College campuses are becoming insane COVID-19 security dystopias

The kids are not all right. On college campuses across the country, alarmist administrators are subjecting students to insane, dystopian COVID-19 restrictions — with no basis in science or care for the consequences.

The Ivy League is littered with examples, as Reason’s Robby Soave extensively documented in his reporting. Brown University just banned students from any gatherings of more than five people, indoor or outdoor, with masks required at almost all times and acts as innocuous as eating in the cafeteria now prohibited. Meanwhile, Yale University has told students to wear masks when other students visit their dorm rooms, Soave reported, and Harvard University has advised students to keep “close contacts to a minimum.”

In the most insane Ivy League example, Columbia University recently restricted student social activity by reprogramming student access cards so that students can only get into their own residence halls. Meanwhile, Stanford University has threatened to shut down students playing basketball if they do not wear masks while actively playing. (As a former basketball player, I’d argue restricting airflow during this kind of intense cardiovascular exercise sounds extremely unpleasant and perhaps in itself dangerous.)

Not be outdone by the Ivy League campuses, other colleges are similarly going overboard. Soave also reported on the stunning example of Oberlin College, which recently imposed an indoor and outdoor mask mandate that applies to students at almost all times. This comes despite outdoor spread of COVID-19 via brief social interactions being almost nonexistent — and in response to just one confirmed COVID-19 case on Oberlin’s campus.

To be sure, pseudo-security measures this extreme aren’t being implemented at every college. But many campuses have some serious restrictions in place, and the above examples aren’t outliers among elite universities.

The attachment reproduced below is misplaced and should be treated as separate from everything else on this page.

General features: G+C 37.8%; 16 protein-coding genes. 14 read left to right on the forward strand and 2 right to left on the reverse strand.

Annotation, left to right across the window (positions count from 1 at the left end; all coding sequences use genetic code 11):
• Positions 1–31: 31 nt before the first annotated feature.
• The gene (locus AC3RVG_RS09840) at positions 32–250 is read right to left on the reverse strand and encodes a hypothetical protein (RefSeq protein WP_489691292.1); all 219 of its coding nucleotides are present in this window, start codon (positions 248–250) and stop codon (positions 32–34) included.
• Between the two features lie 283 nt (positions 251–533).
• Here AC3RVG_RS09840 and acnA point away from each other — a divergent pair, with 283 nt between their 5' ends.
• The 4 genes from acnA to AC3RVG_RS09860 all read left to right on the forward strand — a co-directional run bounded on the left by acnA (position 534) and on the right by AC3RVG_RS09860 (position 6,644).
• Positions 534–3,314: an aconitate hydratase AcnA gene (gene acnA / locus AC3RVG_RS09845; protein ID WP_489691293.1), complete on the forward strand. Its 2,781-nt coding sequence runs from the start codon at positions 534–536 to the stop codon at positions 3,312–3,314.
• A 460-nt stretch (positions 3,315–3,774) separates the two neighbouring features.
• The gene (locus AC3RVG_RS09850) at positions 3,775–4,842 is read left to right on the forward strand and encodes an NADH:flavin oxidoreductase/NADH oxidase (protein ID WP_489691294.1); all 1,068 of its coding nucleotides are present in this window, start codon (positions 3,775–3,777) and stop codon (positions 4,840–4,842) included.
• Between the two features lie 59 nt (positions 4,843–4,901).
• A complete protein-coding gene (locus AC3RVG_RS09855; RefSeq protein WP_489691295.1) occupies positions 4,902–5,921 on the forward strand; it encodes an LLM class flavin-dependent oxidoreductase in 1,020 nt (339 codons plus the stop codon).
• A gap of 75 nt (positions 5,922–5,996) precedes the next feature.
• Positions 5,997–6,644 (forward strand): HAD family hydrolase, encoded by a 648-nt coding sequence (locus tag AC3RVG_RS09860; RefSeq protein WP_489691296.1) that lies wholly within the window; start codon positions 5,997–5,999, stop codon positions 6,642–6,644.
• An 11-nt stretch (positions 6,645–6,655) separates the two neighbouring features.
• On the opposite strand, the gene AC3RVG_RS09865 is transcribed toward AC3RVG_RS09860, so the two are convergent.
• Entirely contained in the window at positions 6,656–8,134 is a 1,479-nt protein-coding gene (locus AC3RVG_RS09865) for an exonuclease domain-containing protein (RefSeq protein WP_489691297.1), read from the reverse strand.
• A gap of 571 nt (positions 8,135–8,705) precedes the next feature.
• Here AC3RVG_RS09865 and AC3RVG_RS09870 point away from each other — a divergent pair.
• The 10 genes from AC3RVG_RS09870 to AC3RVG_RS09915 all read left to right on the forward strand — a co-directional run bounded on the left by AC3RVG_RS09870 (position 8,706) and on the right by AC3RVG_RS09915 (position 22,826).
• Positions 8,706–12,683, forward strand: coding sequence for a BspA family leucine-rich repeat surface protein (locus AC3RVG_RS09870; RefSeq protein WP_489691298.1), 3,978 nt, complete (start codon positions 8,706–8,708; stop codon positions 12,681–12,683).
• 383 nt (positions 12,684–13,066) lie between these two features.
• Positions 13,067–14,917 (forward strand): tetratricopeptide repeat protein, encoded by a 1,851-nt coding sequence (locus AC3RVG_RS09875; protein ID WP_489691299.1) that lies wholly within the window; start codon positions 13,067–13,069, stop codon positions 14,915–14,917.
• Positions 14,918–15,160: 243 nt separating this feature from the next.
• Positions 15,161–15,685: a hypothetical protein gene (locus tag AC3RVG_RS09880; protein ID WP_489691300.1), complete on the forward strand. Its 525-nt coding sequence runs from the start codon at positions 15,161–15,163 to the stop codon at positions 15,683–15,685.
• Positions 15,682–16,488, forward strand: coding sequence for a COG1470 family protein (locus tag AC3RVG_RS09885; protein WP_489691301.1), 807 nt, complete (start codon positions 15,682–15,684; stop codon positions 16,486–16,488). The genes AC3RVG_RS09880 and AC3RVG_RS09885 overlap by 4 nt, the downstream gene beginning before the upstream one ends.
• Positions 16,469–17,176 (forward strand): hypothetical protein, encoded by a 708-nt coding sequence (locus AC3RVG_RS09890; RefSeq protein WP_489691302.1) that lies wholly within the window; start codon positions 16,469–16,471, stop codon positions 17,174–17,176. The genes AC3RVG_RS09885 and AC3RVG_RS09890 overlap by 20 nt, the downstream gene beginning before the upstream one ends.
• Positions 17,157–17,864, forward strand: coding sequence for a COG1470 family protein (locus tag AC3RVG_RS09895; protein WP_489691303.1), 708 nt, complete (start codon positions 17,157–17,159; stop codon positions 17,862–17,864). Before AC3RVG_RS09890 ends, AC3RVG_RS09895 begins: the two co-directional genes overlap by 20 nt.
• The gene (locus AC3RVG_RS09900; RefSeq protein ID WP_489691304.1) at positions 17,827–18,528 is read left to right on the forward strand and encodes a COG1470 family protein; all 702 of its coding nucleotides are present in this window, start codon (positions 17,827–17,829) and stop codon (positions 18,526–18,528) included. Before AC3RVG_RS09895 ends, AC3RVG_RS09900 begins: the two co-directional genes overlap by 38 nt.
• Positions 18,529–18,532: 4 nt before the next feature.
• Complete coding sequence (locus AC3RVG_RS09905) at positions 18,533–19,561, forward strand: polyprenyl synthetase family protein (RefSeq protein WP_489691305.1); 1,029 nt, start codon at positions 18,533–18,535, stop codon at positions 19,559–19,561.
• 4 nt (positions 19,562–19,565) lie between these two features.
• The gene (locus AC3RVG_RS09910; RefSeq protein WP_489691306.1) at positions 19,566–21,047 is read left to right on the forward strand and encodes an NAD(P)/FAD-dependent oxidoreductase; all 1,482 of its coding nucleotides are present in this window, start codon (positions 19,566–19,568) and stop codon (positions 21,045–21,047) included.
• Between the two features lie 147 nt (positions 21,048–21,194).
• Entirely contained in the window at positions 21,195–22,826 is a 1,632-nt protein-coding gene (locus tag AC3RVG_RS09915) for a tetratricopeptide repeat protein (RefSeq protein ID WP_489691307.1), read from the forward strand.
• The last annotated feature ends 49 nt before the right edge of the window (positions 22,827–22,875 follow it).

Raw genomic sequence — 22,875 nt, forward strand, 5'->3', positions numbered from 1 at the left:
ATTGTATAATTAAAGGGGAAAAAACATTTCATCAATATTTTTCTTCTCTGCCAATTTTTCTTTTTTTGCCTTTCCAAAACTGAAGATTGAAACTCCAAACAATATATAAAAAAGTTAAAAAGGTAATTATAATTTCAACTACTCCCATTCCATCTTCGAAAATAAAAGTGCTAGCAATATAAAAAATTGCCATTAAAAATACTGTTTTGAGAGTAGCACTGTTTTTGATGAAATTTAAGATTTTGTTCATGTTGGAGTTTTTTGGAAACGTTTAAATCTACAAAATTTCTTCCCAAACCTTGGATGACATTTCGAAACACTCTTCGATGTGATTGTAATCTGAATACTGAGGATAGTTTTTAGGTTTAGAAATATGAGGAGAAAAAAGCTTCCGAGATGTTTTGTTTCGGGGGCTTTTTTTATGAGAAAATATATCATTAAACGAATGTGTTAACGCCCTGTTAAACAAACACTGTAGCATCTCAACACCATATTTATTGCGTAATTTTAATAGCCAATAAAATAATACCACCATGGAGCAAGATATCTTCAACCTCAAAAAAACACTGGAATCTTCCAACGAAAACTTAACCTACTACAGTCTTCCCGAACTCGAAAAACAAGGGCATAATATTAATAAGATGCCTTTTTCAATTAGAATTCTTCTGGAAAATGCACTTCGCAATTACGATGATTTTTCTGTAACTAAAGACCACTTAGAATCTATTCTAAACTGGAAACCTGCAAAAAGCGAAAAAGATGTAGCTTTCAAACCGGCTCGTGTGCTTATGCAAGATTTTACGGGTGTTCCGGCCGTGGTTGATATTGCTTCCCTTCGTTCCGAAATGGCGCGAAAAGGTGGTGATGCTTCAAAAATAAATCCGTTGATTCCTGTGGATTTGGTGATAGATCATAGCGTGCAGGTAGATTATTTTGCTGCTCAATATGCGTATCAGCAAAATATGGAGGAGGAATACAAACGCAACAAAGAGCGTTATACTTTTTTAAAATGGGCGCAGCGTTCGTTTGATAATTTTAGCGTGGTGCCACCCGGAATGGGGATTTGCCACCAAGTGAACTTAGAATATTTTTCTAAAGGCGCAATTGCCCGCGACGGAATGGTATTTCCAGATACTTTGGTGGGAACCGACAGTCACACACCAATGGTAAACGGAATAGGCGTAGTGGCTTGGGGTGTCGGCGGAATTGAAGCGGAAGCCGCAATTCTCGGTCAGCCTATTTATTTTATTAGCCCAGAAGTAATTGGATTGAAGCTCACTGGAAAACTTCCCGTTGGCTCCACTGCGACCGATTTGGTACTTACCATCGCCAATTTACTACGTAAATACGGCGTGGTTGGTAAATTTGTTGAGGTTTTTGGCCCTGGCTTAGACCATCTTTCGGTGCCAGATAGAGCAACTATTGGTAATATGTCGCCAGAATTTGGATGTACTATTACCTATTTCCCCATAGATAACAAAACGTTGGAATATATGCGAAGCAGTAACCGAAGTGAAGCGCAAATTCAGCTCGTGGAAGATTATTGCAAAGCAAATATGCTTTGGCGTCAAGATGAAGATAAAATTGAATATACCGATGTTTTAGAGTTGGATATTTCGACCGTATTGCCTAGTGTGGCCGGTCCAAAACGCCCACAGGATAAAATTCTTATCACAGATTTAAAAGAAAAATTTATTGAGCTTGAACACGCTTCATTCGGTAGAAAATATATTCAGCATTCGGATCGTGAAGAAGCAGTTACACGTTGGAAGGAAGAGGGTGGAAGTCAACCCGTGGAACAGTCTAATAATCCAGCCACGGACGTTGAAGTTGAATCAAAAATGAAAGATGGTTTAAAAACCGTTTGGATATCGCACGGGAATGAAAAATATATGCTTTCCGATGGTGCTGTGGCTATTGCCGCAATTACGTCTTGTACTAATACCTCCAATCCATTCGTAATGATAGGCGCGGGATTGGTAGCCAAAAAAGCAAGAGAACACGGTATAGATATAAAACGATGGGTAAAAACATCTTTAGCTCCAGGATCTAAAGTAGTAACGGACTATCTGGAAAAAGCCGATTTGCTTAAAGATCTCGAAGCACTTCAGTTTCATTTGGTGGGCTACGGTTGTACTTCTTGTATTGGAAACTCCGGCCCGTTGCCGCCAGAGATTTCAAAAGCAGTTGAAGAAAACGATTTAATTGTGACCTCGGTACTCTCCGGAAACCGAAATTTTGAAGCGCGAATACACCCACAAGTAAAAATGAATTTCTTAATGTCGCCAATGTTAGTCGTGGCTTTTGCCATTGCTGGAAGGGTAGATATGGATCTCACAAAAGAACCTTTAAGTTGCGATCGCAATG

Some might wonder: Even if this is all a bit excessive, it isn’t better to be safe than sorry? While an understandable impulse, this perspective fails to see just how unnecessary and harmful these restrictions are for young people.

For one, there’s essentially zero increased safety actually being accomplished with these measures. Many college campuses, including almost all of the aforementioned ones, have instituted vaccine mandates, meaning that almost everyone on campus is vaccinated against COVID-19. While it’s still possible to contract the virus, the vaccines all but eliminate the chance of serious illness requiring hospitalization or leading to death. And that’s not even mentioning the fact that, statistically speaking, people ages 18 to 24 are at minimal risk from COVID-19 to begin with.

Given that nearly all professors, staff, and students have been vaccinated and that most of the campus population isn’t at risk to begin with, there’s no clear safety benefit from any of these restrictions. But their social and health costs are tremendous.

According to the Centers for Disease Control and Prevention, 1 in 4 young adults contemplated suicide during the height of the pandemic lockdowns in 2020. Reports of anxiety, depression, and other mental health issues have skyrocketed. By confining college students to their dorms, depriving them of social contact, and scaring them senseless, it seems almost certain that we will further fuel young people’s mental health problems — and possibly lose more lives to suicide as a result.

It’s also extremely counterproductive for campuses to do things such as restrict sports and close gyms. Young people face serious health risks from obesity, and ironically, obesity is also a major risk factor for COVID-19. In their dogmatic effort to keep students “safe,” administrators may actually worsen their physical and mental health.

With reality, science, and common sense alike all clearly pointing against this dystopian, heavy-handed approach, why are colleges sticking to it? Well, elected Democrats and liberal media figures continue to push doomsday rhetoric and COVID-19 restrictions. And the sad truth is that many left-wing college administrators may care more about virtue-signaling their support for this political narrative than about doing what’s truly best for their students.

This article originally appeared in the Washington Examiner. 

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Brad Polumbo
Brad Polumbo
Brad Polumbo is a libertarian-conservative journalist and co-founder of Based Politics. His work has been cited by top lawmakers such as Senator Rand Paul, Senator Ted Cruz, Senator Pat Toomey, Congresswoman Nancy Mace, Congressman Thomas Massie, and former UN Ambassador Nikki Haley, as well as by prominent media personalities such as Jordan Peterson, Sean Hannity, Dave Rubin, Ben Shapiro, and Mark Levin. Brad has also testified before the US Senate, appeared on Fox News and Fox Business, and written for publications such as USA Today, National Review, Newsweek, and the Daily Beast. He hosts the Breaking Boundaries podcast and has a bachelor’s degree in economics from the University of Massachusetts Amherst.